• “I can present ideas and communicate to people in a way that is more professional, scaffolding helps with the interviewing process.”
  • “PAL has helped me to perfect my ability to multi-task which will be essential to success in a post graduate degree program.”
  • "I still remain super thankful to PAL because of everything I learned from it. I literally incorporate those skills everyday at work and when I was at school. For example, I do a lot of “translating” between technical and nontechnical departments and I get picked to demonstrate products and give presentations to vendors and other departments because of my communication skills. I also use my PAL skills when I manage our interns over the summer and when I train new engineers. Like asking leading questions, scaffolding problems, etc. I challenge coworkers to view our products with different perspectives to understand how we can make those better for different types of users. "

stacy

Research

All Facilitators conduct action research projects in interdisciplinary teams. Learn more on our Research page (coming soon).

  • “PAL has prepared me by helping me discover my interest in research.”
  • “It has given me an insight on education research and pedagogical methods in general.”
  • “I gained firsthand experience with research including data gathering and analysis.”
  • “The research aspect has also shown me the process of conducting and producing research, which I did not know prior to PAL.”
  • “I have been given the opportunity to perform research and present my research at conferences.”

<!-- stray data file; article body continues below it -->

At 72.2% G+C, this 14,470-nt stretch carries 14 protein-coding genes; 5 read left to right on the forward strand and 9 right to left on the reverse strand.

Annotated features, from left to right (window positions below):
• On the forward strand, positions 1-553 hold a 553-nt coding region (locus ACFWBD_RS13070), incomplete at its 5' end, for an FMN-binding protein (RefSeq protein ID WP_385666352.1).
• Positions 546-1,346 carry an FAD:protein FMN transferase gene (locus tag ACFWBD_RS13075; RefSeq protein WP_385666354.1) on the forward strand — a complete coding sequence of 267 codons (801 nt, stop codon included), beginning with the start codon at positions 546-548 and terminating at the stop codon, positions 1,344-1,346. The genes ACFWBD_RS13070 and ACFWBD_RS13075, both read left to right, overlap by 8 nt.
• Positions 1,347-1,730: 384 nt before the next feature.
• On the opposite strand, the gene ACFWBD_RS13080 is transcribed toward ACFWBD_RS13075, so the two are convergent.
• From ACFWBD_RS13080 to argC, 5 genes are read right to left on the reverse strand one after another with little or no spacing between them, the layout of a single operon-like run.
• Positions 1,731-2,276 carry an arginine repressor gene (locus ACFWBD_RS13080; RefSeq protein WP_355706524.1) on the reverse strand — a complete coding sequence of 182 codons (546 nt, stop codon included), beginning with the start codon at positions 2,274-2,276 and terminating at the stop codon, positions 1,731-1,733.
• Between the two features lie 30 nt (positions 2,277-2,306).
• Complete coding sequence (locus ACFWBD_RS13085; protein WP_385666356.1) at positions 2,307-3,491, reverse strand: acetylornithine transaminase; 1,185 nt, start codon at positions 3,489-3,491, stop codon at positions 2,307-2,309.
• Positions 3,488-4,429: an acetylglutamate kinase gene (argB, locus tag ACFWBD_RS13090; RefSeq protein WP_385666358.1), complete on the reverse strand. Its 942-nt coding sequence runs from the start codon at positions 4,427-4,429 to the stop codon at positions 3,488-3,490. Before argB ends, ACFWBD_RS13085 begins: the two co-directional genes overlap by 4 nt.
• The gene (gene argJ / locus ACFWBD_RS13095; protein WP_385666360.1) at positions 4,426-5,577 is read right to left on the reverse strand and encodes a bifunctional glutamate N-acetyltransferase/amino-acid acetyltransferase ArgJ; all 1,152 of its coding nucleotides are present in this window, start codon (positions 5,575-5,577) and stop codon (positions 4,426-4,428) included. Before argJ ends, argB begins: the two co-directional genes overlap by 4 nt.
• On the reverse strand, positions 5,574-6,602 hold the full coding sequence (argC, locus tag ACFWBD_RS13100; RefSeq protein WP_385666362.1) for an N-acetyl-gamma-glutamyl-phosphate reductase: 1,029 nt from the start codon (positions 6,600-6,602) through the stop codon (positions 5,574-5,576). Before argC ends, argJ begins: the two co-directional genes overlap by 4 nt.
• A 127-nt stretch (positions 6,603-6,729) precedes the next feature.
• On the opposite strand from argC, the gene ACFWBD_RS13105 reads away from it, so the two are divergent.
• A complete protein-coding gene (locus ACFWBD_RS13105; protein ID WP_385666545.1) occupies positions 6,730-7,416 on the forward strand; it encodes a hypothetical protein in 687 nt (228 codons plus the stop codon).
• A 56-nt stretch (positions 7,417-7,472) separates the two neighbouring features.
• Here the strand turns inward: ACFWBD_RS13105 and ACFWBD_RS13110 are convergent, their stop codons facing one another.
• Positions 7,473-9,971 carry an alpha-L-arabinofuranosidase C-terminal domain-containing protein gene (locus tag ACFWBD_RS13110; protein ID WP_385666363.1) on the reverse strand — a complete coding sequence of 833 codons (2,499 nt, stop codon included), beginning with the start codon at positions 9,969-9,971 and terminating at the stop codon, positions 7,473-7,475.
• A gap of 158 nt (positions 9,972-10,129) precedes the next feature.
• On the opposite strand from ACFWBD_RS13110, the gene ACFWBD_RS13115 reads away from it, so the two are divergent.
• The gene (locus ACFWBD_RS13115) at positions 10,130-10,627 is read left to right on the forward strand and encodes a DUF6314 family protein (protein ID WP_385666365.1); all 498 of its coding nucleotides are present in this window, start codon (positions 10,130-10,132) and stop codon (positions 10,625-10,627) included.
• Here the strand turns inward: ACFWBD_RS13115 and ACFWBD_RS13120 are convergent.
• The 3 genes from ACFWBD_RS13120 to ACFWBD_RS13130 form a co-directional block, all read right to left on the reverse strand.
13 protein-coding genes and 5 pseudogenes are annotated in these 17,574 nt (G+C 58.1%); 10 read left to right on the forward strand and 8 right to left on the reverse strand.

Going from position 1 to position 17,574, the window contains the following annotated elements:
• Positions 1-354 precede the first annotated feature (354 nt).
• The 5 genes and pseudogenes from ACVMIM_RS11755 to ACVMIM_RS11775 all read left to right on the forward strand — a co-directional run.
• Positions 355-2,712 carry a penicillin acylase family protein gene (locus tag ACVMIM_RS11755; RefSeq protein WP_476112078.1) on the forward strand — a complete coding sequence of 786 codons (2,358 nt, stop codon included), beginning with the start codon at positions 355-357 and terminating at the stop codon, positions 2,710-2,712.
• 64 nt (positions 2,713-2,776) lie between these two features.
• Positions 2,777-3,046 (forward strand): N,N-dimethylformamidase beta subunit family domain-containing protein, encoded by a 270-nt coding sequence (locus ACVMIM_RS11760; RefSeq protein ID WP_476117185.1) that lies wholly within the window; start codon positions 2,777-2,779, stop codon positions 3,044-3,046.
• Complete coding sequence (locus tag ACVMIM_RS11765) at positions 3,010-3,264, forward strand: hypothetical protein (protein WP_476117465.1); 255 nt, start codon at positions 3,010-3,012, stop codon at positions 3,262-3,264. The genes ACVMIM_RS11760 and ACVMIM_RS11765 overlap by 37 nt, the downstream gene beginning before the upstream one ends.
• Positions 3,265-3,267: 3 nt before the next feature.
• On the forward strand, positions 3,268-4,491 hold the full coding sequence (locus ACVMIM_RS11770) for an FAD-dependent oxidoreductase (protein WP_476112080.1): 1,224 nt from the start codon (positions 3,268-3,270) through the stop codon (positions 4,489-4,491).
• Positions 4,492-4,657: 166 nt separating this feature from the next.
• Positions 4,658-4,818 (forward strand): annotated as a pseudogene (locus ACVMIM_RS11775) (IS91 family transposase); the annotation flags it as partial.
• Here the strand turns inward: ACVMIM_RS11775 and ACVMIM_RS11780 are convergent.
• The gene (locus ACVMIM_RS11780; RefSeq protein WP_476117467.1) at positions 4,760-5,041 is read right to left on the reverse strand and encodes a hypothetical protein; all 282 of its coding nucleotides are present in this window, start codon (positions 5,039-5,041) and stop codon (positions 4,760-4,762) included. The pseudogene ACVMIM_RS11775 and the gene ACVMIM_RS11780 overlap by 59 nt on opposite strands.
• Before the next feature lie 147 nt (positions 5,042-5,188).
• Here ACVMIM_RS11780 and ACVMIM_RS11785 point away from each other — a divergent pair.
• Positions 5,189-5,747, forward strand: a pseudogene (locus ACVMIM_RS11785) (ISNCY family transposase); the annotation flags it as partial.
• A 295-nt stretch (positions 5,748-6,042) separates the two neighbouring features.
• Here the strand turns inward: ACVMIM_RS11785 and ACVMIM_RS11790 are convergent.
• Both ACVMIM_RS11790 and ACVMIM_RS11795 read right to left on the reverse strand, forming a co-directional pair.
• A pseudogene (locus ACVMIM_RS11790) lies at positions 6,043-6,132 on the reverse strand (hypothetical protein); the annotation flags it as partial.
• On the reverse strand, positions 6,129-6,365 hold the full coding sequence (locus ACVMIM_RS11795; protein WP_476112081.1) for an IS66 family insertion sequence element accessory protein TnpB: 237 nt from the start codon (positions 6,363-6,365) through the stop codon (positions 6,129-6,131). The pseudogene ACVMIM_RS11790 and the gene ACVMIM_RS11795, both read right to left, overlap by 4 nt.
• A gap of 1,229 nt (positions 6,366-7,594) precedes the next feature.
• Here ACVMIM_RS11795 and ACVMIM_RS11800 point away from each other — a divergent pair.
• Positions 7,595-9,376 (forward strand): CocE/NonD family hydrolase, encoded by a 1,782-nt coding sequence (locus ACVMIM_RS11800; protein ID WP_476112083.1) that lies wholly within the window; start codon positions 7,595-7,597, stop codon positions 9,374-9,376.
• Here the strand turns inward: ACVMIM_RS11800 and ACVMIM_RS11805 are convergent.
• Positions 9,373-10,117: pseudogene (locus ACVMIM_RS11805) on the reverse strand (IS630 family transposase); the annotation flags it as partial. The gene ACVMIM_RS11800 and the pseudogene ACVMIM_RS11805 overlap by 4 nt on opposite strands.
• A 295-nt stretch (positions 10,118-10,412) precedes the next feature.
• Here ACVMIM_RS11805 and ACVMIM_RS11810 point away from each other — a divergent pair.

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What Facilitators Say

  • “As a facilitator, I've had the pleasure of working with many different types of students, and I've learned different ways to motivate them and help them see the good in math, a very disliked subject. This program has definitely helped me improve my leadership, communication, and time management skills, all of which will be very important for my career path. — Angelica Sippel
  • “I have gained so much fron the program since I started as student for PAL and now the facilitator is has been a priveledge to see many students smile and thank me when they do so well in class because of PAL. And for those who dont carry that smile because of a test failure I make sure to keep them in the game until the last pitch because hard work can pay off in the end.” — Christian Sanchez
  • “It really satisfies me to see my students smile and meet others who are struggling in Anatomy. Hearing them make plans to study and hang outside of class makes me feel like I’ve done my part. It’s definitely hard to remember all of the concepts and not being able to answer my students hurts me. But I am still learning and I also am a student who is trying to improve each day. We’re all in this together and no one judges each other for their performance. We're just trying our best to help each other succeed in such a challenging science course and college overall.” — Venus Villadelgado
  • “I have learned how to approach people who are struggling. When I am facing a challenging moment personally, I am able to recognize that there is no way I am the only one in that situation. When I first took Chem 1A and heard how difficult it was, I looked for other students to team up with, and the PAL program was there with the community I needed. Having the excuse to work on course material with other students, and now being able to help provide that excuse for new students has made experience at Sac State successful.” — George Brown

Graduate beams looking at her commencement hood